How often do such relationships among accomplished women snap from intense cooperation one moment to charges of theft or fraud or inappropriate behavior the next? Insufficient attention has been paid to the dynamics of woman-woman mentoring in the professions.

2. The Harvard angle

The case wouldn't have gone far if it hadn't been for the cabal of Harvard University biology professors fanning the flames, led by Nobel laureate Walter Gilbert and including Mark Ptashne, Paul Doty, John Edsall and Tom Maniatis. James Watson, a former Harvard professor, seems to have been involved as well. These antagonisms go deep. Where in the world did they come from? It would make a fascinating story, for they reached shameful levels during the controversy.

Maxine Singer, a molecular biologist who is president of the Carnegie Institution in Washington, last week recalled asking several colleagues at the National Academy of Sciences to attend a congressional subcommittee meeting in 1989 at the height of the contretemps as a gesture of support for Baltimore. ``The troubling and almost universal response was negative,'' she wrote in the Washington Post. ``Some academy members had already assumed Imanishi-Kari and Baltimore's guilt even in the absence of the dispassionate evidence scientists are trained to require.

``Soon after, it became evident that a group of important scientists was actually conspiring to read Baltimore out of the scientific community. They published accusatory pieces in the weekly science magazine Nature. There were suggestions that Baltimore be expelled from the academy and his Nobel prize revoked.'' The Rockefeller University faculty, angered by the initial restructuring efforts of the man whom the trustees had recruited to shake up New York's premier science university, compelled his resignation, and in due course Baltimore returned to MIT.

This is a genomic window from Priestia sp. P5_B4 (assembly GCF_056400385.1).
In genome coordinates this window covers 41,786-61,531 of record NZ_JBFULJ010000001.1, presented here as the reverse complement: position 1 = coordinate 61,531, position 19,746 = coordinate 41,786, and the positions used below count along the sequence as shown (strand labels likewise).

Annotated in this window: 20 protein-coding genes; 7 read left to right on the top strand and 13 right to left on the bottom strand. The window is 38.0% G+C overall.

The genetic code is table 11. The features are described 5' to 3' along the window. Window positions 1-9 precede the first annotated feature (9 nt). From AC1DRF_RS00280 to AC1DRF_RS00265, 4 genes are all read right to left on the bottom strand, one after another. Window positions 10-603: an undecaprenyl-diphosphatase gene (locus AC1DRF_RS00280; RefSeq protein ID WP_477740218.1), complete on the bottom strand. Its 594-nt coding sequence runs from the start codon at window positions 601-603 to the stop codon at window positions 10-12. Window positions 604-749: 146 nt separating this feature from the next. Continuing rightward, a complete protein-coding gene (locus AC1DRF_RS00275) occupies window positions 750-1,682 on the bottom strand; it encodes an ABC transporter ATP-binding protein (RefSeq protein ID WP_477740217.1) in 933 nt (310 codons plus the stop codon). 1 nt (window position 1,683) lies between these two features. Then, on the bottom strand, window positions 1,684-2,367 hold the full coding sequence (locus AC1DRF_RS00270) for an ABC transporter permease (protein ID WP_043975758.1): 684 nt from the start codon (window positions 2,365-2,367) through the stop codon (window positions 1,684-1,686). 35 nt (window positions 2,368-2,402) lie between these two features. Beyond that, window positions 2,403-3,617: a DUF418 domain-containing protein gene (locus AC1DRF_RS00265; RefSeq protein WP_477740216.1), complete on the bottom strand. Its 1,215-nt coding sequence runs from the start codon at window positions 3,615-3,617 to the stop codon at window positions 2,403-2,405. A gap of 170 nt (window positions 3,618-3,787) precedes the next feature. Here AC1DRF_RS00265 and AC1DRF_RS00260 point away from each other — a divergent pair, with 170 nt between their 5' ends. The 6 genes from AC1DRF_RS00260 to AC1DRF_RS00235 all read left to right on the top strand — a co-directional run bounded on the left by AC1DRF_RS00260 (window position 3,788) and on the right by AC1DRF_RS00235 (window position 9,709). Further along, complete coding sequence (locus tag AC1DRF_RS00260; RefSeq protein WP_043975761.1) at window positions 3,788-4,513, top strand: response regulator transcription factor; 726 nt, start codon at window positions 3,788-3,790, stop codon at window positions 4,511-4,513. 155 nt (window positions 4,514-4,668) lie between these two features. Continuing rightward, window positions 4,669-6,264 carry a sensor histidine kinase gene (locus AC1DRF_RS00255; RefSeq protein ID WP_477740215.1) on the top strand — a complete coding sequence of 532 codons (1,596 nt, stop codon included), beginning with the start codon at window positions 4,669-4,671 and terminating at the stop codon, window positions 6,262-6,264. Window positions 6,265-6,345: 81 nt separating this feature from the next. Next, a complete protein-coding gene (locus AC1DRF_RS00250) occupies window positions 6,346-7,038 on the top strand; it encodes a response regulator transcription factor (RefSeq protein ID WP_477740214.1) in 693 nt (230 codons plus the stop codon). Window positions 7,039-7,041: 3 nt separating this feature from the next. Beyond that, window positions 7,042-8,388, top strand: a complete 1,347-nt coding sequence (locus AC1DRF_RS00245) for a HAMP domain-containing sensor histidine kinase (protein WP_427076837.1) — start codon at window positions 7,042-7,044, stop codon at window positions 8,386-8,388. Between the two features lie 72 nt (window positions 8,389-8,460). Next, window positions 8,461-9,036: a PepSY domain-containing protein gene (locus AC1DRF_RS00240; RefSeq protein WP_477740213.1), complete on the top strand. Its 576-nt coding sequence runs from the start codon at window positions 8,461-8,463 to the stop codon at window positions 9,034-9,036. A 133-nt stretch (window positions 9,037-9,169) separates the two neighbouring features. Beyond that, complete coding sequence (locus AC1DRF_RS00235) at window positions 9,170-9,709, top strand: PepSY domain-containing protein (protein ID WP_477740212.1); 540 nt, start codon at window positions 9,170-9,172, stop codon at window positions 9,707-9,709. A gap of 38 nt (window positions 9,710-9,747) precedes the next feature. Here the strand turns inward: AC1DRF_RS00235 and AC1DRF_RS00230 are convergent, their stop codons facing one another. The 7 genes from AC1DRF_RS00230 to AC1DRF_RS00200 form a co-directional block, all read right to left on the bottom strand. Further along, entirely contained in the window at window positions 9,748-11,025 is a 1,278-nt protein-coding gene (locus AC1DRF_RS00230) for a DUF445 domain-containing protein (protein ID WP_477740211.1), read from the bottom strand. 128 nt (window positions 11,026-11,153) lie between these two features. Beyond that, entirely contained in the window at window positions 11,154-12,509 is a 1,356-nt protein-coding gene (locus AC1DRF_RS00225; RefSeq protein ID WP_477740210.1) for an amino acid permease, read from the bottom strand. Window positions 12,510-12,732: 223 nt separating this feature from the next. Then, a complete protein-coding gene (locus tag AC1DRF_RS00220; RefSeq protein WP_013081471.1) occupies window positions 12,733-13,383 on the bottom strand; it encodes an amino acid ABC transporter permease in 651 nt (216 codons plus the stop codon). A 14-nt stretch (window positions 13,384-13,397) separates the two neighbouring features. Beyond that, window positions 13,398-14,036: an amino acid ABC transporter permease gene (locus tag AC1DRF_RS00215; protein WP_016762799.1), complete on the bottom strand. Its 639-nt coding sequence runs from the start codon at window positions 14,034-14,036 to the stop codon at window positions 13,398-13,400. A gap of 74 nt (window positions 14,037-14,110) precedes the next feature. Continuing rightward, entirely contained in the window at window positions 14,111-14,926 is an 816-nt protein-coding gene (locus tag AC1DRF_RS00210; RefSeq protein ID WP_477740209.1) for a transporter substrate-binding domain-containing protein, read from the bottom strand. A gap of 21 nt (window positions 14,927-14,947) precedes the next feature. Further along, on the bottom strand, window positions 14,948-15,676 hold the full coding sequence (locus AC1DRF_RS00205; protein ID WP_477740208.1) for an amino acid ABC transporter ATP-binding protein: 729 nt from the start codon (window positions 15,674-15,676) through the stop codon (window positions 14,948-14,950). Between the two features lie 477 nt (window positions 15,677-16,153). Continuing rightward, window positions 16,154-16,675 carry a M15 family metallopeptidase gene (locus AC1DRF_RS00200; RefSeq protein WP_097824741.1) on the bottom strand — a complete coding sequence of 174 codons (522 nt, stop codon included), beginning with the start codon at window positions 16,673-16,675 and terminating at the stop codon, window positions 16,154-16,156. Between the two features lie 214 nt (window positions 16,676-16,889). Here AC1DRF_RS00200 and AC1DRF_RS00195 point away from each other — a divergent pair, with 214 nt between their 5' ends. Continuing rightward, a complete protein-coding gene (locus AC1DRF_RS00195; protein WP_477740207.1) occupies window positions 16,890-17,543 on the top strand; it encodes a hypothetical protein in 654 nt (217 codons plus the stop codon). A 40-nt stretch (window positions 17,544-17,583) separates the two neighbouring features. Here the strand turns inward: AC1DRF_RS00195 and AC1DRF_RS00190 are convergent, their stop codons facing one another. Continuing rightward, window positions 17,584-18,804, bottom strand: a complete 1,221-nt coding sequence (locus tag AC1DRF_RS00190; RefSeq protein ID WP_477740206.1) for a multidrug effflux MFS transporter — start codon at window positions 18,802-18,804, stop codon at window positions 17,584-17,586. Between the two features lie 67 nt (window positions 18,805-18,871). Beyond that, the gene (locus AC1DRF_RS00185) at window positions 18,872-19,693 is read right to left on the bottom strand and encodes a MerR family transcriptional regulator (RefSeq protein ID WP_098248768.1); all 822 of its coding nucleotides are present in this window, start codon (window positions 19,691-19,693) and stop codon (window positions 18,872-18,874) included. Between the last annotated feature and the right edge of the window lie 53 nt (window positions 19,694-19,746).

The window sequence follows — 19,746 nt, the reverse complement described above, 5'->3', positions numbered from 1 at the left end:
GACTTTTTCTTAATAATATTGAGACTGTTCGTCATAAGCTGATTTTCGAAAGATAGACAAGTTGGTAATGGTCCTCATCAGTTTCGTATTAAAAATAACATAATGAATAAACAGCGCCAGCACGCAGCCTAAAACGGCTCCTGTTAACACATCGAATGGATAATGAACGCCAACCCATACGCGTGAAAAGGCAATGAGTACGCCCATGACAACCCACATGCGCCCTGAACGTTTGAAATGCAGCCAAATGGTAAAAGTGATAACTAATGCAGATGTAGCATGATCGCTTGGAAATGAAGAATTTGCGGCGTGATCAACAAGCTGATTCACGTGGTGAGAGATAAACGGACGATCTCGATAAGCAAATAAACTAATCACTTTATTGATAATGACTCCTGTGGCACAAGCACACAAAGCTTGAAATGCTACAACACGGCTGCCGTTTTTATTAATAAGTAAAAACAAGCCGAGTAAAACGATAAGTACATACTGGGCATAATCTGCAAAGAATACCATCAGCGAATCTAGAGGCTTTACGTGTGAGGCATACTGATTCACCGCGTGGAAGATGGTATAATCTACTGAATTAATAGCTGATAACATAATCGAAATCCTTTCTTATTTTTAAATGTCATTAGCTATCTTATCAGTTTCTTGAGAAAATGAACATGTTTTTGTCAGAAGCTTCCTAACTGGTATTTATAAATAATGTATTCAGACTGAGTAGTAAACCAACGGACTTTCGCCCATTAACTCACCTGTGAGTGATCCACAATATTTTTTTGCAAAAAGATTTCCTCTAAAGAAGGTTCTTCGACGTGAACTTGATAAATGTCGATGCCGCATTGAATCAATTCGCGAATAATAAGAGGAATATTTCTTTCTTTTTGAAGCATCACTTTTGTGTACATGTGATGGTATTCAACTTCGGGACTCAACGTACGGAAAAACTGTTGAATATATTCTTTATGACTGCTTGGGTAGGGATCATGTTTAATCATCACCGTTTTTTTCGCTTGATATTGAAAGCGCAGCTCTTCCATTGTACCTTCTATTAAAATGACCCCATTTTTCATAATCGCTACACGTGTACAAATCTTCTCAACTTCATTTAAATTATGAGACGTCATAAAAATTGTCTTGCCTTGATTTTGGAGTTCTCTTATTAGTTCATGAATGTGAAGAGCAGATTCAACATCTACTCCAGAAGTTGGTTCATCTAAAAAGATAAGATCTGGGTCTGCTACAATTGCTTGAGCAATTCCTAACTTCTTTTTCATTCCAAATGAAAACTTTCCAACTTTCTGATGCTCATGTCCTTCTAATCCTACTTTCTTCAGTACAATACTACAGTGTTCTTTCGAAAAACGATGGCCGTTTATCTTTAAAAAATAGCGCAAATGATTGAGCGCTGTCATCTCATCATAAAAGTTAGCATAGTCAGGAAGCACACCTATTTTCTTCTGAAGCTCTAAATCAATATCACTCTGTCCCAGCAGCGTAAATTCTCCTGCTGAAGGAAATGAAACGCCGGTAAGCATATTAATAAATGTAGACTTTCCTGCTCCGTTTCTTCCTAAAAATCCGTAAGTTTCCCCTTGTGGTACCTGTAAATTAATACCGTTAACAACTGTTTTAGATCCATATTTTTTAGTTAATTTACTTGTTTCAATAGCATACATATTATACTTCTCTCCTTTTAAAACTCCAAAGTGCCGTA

To an extent as yet unfathomed, all this opposition seemed to somehow emanate from the Harvard biology department, only a couple miles across Cambridge from MIT.

Another prominent science journalist is working on the story. Horace Freeland Judson, author of a classic account of the discovery of DNA (``The Eighth Day of Creation''), has been following the affair as part of a larger project on changing views of misconduct in science. Both he and Kevles are working on books.

3. The cultural context

The 1980s began, mildly enough, with the publication of ``Betrayers of the Truth: Fraud and Deceit in Science'' by Nicholas Wade and William Broad, a couple of writers for Science magazine who had made their reputations covering the fraud conviction of Boston research cardiologist John Darsee, and who were subsequently hired by The New York Times. Both Broad and Wade quickly moved beyond the simplistic view that science was rife with fraud. But their book was the harbinger of a fad; there followed a series of highly politicized stories elsewhere, as the ``critical studies'' movement spread to the universities under the banner of ``post-modern thought.'' By the end of the 1980s, authorities were joking among themselves about ``the Fraud Game,'' meaning a seemingly endless round of meetings, conferences and reviews devoted to the subject.